Over the time I've had a Facebook account I've often wondered whether the whole "social media" circus was worth the trouble and strife it causes. A couple years ago I even deleted my Facebook account and started a whole new one because over time I'd picked up dozens of people who did little but get on my nerves. I vowed that I would not make that mistake again and would limit myself to people I knew in the real world.
There's another friend I used to work with some years ago. We had a great time together. We sort of knew that we had different politics so following the old Southern rule of never discussing politics or religion we steered clear of the subject(s). We enjoyed our work time and developed a nice working friendship. Since I moved to Arizona we kept up a sporadic communication through email - sharing family news, commiserating over getting older and how her business was doing. Then we reconnected on Facebook and all that changed. Now politics and religion came into play because with the click of a button you can "share" things you normally wouldn't discuss in regular company. Sure enough, we began to drift apart. She posted photoshopped pictures of President Obama saying he wasn't a "real American." When I pointed out the photos were fakes she became upset with me. Now, we don't have a lot to say.
Some time ago, I reconnected on Facebook with an acquaintance from my high school days. He was an unusual character back then - think a blond Judd Nelson from The Breakfast Club. Yeah, there was a little bit of a crush thing going on for my part. Anyway, we connected and come to find out he's joined a very conservative religious group and is now a minister. OK, we could deal with that, right? Just keep it light, reminisce and have fun. It worked fine for about a month. When he asked about my home life I was honest and told him I was gay and happily partnered for many years. Then he realized I was an atheist. We suddenly went from reminiscing to him sending me long messages and posts more or less demanding I account for myself and my philosophy. At first I tried to be polite and explain things to him but it quickly became apparent I was some type of project. The messages became long lists of loaded questions. Finally, I had to tell him I didn't owe him anything - we'd known each other 20+ years ago and that was it. It was a very disconcerting experience. Would he have been that way in person if we'd met at a reunion? I don't know, but I can't help but think not.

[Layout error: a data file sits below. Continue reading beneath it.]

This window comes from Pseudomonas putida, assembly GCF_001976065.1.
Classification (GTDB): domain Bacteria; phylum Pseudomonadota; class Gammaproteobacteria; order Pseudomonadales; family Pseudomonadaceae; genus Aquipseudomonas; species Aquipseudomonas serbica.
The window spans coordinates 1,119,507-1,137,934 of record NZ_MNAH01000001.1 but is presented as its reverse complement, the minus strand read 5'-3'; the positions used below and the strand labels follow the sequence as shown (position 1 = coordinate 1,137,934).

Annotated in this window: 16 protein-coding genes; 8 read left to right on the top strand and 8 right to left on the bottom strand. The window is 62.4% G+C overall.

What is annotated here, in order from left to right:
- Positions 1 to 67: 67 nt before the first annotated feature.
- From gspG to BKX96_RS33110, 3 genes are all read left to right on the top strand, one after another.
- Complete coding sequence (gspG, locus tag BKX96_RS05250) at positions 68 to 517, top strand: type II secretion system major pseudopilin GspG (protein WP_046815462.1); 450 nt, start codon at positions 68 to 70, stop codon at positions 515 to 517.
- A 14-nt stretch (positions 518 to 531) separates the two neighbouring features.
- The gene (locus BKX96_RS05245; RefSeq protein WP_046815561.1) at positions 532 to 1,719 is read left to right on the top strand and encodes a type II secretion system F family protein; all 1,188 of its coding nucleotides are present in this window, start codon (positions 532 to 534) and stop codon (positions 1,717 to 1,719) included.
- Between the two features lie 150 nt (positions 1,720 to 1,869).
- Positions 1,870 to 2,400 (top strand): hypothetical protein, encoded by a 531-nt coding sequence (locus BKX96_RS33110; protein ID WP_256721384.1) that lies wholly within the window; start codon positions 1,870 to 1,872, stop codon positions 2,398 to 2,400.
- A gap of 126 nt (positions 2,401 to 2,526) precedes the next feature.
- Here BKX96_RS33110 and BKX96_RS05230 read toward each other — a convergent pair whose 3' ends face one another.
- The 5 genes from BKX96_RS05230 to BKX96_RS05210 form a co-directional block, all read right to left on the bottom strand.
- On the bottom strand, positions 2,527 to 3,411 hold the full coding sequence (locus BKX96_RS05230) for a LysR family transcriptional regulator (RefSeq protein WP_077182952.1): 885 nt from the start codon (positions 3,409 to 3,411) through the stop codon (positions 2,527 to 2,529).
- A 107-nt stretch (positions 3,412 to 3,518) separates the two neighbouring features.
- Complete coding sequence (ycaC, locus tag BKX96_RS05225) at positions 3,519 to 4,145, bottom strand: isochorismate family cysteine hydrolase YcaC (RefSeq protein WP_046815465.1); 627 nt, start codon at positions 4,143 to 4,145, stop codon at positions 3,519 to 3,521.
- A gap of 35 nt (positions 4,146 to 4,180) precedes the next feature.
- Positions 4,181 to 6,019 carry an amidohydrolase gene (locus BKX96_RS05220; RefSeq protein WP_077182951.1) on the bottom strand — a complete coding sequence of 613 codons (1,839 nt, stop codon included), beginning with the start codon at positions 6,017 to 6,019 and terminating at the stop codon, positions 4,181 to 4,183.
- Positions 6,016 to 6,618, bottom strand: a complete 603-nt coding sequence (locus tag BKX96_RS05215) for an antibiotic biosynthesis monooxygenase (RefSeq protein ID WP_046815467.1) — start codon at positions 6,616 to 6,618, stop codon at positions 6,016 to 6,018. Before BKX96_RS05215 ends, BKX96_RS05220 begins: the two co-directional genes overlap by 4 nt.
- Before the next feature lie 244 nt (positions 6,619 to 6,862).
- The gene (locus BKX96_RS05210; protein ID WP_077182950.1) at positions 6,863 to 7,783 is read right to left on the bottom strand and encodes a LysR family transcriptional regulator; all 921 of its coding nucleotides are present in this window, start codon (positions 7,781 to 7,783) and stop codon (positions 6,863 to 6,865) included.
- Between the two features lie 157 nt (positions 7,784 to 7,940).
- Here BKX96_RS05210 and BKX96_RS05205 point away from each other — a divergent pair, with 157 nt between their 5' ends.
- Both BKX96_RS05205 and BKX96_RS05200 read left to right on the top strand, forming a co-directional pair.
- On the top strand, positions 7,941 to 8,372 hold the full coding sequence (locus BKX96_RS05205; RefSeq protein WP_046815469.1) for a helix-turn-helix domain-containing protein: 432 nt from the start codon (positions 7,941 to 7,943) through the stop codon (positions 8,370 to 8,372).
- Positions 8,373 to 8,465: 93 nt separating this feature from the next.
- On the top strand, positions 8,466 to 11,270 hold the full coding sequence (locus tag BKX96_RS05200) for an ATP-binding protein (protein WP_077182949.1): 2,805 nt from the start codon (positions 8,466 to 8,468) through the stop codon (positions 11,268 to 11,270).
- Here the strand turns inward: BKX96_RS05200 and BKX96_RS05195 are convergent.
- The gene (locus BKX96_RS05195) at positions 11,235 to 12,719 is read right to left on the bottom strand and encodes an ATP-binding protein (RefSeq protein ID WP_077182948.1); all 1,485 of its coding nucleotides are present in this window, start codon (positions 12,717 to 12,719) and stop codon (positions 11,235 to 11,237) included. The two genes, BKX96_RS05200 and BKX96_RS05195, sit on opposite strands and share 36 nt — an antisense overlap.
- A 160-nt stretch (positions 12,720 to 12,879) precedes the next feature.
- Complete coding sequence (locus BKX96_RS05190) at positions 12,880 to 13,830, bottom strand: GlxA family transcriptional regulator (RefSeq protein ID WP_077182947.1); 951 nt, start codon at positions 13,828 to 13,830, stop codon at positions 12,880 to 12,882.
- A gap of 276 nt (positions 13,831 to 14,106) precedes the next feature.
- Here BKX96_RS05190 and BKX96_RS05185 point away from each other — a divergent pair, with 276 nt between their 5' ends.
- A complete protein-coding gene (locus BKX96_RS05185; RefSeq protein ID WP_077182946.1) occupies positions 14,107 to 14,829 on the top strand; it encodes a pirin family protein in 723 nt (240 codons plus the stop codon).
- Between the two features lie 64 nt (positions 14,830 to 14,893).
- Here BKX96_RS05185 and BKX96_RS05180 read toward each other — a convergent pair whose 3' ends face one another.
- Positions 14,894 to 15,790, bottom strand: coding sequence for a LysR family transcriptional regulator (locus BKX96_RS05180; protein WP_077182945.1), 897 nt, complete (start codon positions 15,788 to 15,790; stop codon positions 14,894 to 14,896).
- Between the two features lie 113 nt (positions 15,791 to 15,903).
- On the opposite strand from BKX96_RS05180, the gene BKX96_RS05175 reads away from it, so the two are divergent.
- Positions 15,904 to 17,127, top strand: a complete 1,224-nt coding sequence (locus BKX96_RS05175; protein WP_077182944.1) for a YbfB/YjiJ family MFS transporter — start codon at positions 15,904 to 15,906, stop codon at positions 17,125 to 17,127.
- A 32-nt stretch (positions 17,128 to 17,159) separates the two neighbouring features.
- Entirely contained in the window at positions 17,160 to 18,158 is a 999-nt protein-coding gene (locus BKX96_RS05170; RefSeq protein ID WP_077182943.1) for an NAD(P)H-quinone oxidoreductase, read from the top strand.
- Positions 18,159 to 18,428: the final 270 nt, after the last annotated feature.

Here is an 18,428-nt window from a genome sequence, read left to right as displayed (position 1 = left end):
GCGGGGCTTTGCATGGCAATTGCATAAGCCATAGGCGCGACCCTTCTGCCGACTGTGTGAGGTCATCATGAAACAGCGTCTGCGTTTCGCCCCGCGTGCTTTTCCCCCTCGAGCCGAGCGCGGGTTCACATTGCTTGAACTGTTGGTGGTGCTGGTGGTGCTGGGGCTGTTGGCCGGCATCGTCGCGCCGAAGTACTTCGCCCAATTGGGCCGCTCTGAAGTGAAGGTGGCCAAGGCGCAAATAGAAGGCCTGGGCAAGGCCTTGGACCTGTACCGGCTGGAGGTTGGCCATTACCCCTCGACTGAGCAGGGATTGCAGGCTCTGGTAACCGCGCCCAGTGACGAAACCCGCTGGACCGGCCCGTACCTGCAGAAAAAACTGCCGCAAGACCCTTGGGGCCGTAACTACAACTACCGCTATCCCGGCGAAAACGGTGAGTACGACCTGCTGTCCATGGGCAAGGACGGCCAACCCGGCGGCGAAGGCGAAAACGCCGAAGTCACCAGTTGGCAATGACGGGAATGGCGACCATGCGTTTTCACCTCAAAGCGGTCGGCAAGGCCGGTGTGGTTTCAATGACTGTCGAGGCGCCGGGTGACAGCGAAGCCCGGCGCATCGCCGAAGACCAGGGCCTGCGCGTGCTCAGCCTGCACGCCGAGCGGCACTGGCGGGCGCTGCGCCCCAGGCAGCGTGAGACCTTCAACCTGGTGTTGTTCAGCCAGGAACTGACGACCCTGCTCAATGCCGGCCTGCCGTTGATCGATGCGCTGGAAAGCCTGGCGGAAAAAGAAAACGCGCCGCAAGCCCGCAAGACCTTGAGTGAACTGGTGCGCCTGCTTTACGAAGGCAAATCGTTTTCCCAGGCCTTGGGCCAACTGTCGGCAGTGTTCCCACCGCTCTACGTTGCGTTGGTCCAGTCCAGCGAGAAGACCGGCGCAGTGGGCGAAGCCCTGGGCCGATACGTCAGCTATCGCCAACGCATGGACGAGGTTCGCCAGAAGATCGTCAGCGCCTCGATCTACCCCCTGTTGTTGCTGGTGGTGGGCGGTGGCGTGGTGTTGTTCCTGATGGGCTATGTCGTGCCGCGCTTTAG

Of course, as hard as might try to limit exposure to people who cause you distress - racists, homophobes, religious zealots, etc., with Facebook it's nearly impossible. Every "friend" your friend has is right there in your face 24/7. Maybe they're cool with ignorance or bullying or meanness, but because they're your friend you're forced to deal with it too. For example a straight friend posts something supportive of the LGBT community. Their "friend" is a homophobe so there's the homophobic rant right in your face too. Facebook is one of the few places I have been called a "faggot." It's just such a pain to deal with crap like that nearly every day you open the page.
So, I wonder, is it worth it? Sure Facebook is supposed to be able to limit the scope of posts, but honestly, the system is so arcane most people can't figure it out. It's not intuitive like on Google+ where it asks you point blank who you want to share with before you submit the post.
Maybe I'm just too sensitive. When I did a search for articles and posts about this topic I come up woefully blank. There were some but most were complaints about narcicisstic posts, Farmville, banal updates, etc. There wasn't much there about actual content. Seriously, I'd rather have 20 photos the kids than one photo of President Obama as the Joker from Batman with some racial slur attached.
I honestly like to keep my illusions about people I know. I like to think they're all wonderfully charming people who treat others with respect, dignity, charity and compassion. That's not a hard delusion to maintain in the real world when abiding by that Southern dictum that politics and religion are never discussed in polite company. On Facebook, there's just no way to maintain that illusion and the ugly truth is often shoved right into your face. After that it's hard to look at a real friend the same way again.